Pete Murray

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Pete Murray
Birth name Peter Kenneth Murray
Born (1969-10-14) 14 October 1969 (age 49)
Chinchilla, Queensland
Origin Brisbane, Queensland
Genres Rock, acoustic
Occupation(s) Musician, singer-songwriter
Instruments Guitar, vocals
Years active 2002–present
Labels Sony BMG
Website petemurray.com

Peter Kenneth Murray (born 14 October 1969) is an Australian singer-songwriter whose first three full-length albums reached number 1 on the Australian music charts. He has been nominated several times at the ARIAs and has had several songs reach the top forty in Australia.[1]

His first LP, Feeler, reached number 1 a few months after its mid-2003 release, and his follow-up record, See The Sun, had a similar level of success, with all of the singles receiving widespread airplay.[2] His third studio album, Summer At Eureka, was released in May 2008. To date,[when?] Murray has sold over 1 million records. Some of the greatest influences on his career are Nick Drake, Neil Young and Bob Dylan.

In November 2013, Murray toured Canada with Paul Langlois and Rob Baker of The Tragically Hip.[3]

Biography[edit]

Early life and career beginnings[edit]

Peter Kenneth Murray was born in Chinchilla,[4] on 14 October 1969. His mother is Jan and he has a sister.[4] When Murray was 16 the family moved to Brisbane.[4] He attended St Joseph's College, Nudgee for his final two years of secondary schooling.[4] At the college Murray showed talent in rugby union, athletics and swimming. He briefly played Brisbane club rugby for GPS and Brothers. When he was 18, his father died of a heart attack,[4] Murray was contesting the Australian championships of the 400 meters.

While on the sidelines, Murray started to learn the guitar at age 22 and his ability soon improved with plenty of practice.[3] Eventually, he worked up the courage to take his guitar to a barbecue singing songs by Neil Young and Crowded House. However, his main interest was traveling and pursuing a career in sports medicine.

Eventually, enough people told him that he had the talent to be successful in music and he started a musical career, playing small gigs around the country with flautist Col McIntyre, eventually putting a band together (including the keyboard player Ben McCarthy, who works with him to this day[when?]). In 2002, he released an independent album, The Game, in Brisbane and moved to Melbourne to pursue a musical career. Murray signed a contract with Sony BMG Australia in early 2003.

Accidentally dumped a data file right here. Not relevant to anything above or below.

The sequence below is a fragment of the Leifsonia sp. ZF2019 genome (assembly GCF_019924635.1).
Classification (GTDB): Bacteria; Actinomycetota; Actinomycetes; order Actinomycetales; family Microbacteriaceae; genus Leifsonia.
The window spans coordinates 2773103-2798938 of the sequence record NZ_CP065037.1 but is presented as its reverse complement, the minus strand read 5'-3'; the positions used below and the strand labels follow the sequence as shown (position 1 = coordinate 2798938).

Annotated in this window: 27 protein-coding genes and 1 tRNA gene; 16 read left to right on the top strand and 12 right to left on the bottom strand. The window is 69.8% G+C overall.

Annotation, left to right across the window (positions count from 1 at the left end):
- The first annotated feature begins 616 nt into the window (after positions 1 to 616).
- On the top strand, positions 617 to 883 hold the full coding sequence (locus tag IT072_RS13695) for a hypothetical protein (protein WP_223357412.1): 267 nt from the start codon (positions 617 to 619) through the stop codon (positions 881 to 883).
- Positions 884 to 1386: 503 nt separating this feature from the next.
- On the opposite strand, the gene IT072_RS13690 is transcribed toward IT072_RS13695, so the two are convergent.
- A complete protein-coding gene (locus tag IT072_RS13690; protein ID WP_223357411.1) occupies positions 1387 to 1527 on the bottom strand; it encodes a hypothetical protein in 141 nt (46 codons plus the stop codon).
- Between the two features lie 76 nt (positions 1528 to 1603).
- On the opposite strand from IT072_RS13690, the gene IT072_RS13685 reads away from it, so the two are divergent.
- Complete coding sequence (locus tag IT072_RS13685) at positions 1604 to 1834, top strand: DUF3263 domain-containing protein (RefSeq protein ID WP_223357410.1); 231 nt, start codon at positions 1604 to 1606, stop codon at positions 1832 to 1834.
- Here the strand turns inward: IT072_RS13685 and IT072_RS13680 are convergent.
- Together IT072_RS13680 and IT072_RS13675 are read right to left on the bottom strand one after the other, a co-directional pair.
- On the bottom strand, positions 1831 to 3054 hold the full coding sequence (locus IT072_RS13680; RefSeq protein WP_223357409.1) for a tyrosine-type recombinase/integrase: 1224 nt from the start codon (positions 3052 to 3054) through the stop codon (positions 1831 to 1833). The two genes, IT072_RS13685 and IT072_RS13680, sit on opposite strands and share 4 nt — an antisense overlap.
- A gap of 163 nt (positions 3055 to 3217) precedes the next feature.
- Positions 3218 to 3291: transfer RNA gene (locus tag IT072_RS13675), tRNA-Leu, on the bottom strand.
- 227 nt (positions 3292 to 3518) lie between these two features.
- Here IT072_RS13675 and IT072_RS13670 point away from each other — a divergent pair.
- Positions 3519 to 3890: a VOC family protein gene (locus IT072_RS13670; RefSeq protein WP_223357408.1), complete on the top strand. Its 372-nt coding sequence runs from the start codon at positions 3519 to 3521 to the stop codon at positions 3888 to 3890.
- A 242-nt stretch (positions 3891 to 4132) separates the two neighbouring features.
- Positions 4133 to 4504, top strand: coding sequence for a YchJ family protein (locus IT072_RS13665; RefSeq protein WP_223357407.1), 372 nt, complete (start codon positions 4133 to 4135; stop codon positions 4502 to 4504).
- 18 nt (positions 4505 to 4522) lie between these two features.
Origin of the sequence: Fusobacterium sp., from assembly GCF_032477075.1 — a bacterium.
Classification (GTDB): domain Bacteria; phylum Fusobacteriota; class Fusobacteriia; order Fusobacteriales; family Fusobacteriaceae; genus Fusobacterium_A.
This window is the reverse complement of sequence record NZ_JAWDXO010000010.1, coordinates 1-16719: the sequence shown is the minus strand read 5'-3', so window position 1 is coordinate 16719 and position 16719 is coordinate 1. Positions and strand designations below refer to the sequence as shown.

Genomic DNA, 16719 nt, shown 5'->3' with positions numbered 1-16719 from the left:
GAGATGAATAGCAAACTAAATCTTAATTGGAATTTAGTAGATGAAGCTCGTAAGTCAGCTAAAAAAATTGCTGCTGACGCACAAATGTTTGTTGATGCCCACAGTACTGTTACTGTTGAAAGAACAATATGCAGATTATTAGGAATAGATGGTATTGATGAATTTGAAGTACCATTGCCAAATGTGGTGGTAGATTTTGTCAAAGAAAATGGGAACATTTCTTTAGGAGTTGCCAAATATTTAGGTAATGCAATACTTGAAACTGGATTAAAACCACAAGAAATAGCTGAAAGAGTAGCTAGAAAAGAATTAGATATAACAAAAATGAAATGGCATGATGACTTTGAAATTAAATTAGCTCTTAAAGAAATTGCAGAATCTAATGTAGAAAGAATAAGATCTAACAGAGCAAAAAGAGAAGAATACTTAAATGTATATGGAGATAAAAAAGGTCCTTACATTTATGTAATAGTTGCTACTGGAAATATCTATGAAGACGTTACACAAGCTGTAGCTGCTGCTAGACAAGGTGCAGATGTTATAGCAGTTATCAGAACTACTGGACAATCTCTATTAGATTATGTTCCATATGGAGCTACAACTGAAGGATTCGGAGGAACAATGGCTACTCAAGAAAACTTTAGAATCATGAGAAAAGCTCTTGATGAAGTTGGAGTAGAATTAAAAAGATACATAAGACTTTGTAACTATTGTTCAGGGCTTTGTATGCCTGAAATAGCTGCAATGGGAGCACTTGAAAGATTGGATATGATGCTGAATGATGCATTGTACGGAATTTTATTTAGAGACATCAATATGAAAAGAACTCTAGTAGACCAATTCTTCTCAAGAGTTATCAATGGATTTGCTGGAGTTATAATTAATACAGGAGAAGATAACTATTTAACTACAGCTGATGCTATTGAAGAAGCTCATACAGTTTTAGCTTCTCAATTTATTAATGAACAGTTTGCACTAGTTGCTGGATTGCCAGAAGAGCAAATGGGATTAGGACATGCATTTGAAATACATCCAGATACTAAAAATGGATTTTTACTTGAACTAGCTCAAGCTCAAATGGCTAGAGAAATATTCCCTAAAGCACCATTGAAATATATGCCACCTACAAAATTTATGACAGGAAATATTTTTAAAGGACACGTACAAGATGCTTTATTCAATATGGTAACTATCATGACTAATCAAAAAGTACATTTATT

Feeler – mainstream success[edit]

In early 2003, Murray and his band entered the studio with producer Paul McKercher and his band (consisting of Ben McCarthy on bass guitar and keyboards, Christian Sargeant on drums, Paul Tyrell on guitar and Col McIntyre on reeds & flute) to make the Feeler album. On his website, Murray outlines the type of record he was hoping to make. "The records I love by people like Nick Drake, Neil Young, Bob Dylan, they are built to last. I wanted this to be an album like that, something you can pull out in 30 years and still hear the feeling in it, rather than something that's dated by the musical fashions of the day."

Feeler] was released on 21 July 2003 with the title track as the first single. Triple J radio started playing the track with the Nova FM and Triple M networks picking it up. With this support, Feeler entered the ARIA top 50 album charts in 2003. His reputation was building fast and he started selling out shows in smaller venues.

The momentum of the album continued to build with the release of the second single, "Lines", and two ARIA award nominations reaching platinum record status. Radio programmers had been asking for "So Beautiful" to be released as a single and the track was widely played on Australian radio, reaching the top ten in 2004. This spurred sales of the album driving it to number one on the Australian album charts in late March 2004 and six times platinum status. By 2008, the album had sold half-a-million copies.[5]

Murray began a tour of larger Australian venues. Due to the level of demand, he announced nine extra dates. One of his sell-out performances at the Sydney Metro Theatre on 27 March 2004 was made available for download at BigPond Music. Following the Boxing Day Tsunami, Murray appeared at the Wave Aid fundraising concert in Sydney, to raise funds for aid organisations working in disaster-affected areas.

See the Sun[edit]

His second album, See the Sun, had two hits in "Opportunity" and "Better Days". "Class A" and "George's Helper" were also released as singles. Days after its release, Murray performed at the 2005 NRL grand final.[6] See the Sun sold 350,000 copies.[5]

Summer at Eureka[edit]